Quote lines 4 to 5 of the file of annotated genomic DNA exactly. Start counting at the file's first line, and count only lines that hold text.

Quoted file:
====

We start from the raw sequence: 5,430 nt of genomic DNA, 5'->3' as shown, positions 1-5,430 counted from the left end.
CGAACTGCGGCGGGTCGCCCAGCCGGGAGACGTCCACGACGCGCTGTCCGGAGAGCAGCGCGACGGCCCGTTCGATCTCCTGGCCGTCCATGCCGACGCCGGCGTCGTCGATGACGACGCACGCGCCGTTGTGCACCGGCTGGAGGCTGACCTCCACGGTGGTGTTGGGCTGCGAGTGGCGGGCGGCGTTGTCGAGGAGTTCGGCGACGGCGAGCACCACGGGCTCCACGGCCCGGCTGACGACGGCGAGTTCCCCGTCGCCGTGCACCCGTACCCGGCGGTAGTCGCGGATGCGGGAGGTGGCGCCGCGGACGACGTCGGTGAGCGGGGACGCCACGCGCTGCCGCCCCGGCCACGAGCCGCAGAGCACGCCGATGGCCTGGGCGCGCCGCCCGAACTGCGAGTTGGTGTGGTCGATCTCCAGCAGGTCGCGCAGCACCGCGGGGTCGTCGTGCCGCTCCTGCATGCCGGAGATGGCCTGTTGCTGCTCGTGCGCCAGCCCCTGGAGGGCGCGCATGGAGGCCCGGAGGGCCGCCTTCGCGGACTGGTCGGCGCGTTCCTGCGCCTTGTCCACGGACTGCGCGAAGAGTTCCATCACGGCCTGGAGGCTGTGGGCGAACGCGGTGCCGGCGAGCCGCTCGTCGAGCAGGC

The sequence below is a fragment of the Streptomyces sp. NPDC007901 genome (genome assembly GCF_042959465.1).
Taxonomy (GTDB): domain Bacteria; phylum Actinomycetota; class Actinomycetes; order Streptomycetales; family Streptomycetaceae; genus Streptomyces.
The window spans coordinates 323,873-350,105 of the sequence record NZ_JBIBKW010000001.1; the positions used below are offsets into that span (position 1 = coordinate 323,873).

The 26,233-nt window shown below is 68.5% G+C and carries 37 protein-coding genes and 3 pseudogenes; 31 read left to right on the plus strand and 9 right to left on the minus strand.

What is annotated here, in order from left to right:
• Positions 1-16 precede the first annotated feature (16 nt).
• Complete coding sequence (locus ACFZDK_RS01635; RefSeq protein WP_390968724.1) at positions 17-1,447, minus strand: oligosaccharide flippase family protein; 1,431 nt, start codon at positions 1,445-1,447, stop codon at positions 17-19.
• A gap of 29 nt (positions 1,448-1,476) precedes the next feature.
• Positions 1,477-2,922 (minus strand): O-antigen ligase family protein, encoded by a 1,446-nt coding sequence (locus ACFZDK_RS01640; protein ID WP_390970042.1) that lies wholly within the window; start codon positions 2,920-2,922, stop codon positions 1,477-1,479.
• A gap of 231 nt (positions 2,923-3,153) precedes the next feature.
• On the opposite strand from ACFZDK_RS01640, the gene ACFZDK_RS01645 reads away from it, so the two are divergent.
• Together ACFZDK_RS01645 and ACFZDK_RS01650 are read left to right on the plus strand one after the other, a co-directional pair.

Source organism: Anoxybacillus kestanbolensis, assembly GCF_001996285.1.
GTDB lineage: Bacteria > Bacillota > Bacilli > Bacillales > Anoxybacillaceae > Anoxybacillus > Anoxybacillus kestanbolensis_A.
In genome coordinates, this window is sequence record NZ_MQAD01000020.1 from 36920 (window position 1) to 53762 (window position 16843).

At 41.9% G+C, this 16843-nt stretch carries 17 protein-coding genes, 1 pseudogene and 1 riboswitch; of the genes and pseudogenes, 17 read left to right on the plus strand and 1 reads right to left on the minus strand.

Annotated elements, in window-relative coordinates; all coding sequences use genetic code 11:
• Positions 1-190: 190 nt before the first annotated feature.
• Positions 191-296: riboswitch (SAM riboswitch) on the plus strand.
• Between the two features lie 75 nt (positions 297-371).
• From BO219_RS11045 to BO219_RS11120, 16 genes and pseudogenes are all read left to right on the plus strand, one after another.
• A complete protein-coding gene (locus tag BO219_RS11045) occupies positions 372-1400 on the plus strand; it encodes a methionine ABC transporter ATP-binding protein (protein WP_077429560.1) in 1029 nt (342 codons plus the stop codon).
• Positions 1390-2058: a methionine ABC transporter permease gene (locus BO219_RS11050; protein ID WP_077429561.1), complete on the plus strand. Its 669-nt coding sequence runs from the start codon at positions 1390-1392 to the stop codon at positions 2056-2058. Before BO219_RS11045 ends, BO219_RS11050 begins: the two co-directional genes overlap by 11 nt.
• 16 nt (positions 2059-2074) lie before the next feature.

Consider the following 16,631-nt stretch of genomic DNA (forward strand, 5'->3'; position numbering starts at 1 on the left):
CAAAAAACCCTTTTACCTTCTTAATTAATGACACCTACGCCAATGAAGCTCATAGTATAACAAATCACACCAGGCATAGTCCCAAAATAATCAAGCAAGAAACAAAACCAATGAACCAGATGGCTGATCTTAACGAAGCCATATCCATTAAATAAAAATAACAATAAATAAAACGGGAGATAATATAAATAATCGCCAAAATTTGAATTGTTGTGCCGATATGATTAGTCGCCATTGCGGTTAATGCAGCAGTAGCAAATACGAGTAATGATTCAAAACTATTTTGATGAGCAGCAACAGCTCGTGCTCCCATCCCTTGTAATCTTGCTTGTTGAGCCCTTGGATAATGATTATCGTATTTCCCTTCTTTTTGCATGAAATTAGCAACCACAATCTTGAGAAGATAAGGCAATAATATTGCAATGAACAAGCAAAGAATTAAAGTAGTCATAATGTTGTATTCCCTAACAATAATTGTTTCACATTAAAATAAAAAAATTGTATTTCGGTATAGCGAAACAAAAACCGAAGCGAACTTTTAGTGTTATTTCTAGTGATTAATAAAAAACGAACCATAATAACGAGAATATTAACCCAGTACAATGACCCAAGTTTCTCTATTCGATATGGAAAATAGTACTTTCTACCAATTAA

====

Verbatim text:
Taxonomy (GTDB): domain Bacteria; phylum Actinomycetota; class Actinomycetes; order Streptomycetales; family Streptomycetaceae; genus Streptomyces.
The window spans coordinates 323,873-350,105 of the sequence record NZ_JBIBKW010000001.1; the positions used below are offsets into that span (position 1 = coordinate 323,873).